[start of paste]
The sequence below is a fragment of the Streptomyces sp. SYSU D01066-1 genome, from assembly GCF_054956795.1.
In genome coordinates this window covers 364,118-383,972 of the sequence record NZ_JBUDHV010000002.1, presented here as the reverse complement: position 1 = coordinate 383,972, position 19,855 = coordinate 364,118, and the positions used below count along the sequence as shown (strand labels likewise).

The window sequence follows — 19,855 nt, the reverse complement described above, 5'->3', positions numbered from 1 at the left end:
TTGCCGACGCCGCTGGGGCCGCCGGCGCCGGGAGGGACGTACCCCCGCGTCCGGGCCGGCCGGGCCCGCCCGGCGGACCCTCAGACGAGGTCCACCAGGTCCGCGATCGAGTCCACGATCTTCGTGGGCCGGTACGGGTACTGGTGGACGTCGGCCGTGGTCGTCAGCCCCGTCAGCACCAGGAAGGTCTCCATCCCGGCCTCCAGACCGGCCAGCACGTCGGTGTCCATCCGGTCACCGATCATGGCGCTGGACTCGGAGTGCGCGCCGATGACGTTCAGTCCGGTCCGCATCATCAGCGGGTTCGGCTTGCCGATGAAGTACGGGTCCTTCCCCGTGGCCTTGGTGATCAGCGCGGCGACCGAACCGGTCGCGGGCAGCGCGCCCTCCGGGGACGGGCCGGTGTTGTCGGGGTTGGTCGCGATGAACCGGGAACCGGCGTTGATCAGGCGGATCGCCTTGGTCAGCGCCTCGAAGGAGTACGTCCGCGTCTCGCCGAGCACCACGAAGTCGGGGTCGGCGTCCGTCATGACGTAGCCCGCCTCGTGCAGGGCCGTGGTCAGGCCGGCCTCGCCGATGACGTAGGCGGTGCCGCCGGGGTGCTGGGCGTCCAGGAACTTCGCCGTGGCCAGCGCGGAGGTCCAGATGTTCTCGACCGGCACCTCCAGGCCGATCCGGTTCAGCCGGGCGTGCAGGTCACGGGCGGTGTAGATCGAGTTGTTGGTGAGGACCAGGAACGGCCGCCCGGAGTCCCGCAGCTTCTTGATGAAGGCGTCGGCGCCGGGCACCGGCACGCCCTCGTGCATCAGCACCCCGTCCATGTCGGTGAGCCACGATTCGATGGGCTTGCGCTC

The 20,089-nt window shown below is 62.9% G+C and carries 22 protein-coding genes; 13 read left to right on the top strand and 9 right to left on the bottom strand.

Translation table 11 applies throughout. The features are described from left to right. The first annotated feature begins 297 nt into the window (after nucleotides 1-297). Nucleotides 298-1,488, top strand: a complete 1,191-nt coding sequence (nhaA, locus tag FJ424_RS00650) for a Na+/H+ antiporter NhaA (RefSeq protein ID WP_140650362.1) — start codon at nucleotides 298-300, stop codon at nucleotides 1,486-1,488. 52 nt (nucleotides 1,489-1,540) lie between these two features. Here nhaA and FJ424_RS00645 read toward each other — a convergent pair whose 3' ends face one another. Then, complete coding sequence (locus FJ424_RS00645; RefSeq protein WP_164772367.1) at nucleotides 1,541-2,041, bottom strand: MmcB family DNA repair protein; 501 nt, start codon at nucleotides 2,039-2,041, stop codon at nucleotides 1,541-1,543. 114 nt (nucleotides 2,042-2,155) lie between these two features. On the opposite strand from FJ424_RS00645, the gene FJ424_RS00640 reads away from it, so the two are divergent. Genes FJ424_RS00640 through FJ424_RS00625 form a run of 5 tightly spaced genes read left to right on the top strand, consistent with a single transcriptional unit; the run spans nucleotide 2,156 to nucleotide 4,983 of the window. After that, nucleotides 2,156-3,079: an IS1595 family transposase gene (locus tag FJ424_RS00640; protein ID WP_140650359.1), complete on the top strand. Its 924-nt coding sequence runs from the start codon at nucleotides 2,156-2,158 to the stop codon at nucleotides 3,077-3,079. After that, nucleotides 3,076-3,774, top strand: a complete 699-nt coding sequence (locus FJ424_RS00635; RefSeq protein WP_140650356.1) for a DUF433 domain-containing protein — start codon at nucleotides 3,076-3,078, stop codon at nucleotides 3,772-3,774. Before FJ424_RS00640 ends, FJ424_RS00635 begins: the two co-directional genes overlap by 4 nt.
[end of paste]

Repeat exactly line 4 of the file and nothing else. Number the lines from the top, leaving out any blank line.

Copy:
TTGCCGACGCCGCTGGGGCCGCCGGCGCCGGGAGGGACGTACCCCCGCGTCCGGGCCGGCCGGGCCCGCCCGGCGGACCCTCAGACGAGGTCCACCAGGTCCGCGATCGAGTCCACGATCTTCGTGGGCCGGTACGGGTACTGGTGGACGTCGGCCGTGGTCGTCAGCCCCGTCAGCACCAGGAAGGTCTCCATCCCGGCCTCCAGACCGGCCAGCACGTCGGTGTCCATCCGGTCACCGATCATGGCGCTGGACTCGGAGTGCGCGCCGATGACGTTCAGTCCGGTCCGCATCATCAGCGGGTTCGGCTTGCCGATGAAGTACGGGTCCTTCCCCGTGGCCTTGGTGATCAGCGCGGCGACCGAACCGGTCGCGGGCAGCGCGCCCTCCGGGGACGGGCCGGTGTTGTCGGGGTTGGTCGCGATGAACCGGGAACCGGCGTTGATCAGGCGGATCGCCTTGGTCAGCGCCTCGAAGGAGTACGTCCGCGTCTCGCCGAGCACCACGAAGTCGGGGTCGGCGTCCGTCATGACGTAGCCCGCCTCGTGCAGGGCCGTGGTCAGGCCGGCCTCGCCGATGACGTAGGCGGTGCCGCCGGGGTGCTGGGCGTCCAGGAACTTCGCCGTGGCCAGCGCGGAGGTCCAGATGTTCTCGACCGGCACCTCCAGGCCGATCCGGTTCAGCCGGGCGTGCAGGTCACGGGCGGTGTAGATCGAGTTGTTGGTGAGGACCAGGAACGGCCGCCCGGAGTCCCGCAGCTTCTTGATGAAGGCGTCGGCGCCGGGCACCGGCACGCCCTCGTGCATCAGCACCCCGTCCATGTCGGTGAGCCACGATTCGATGGGCTTGCGCTC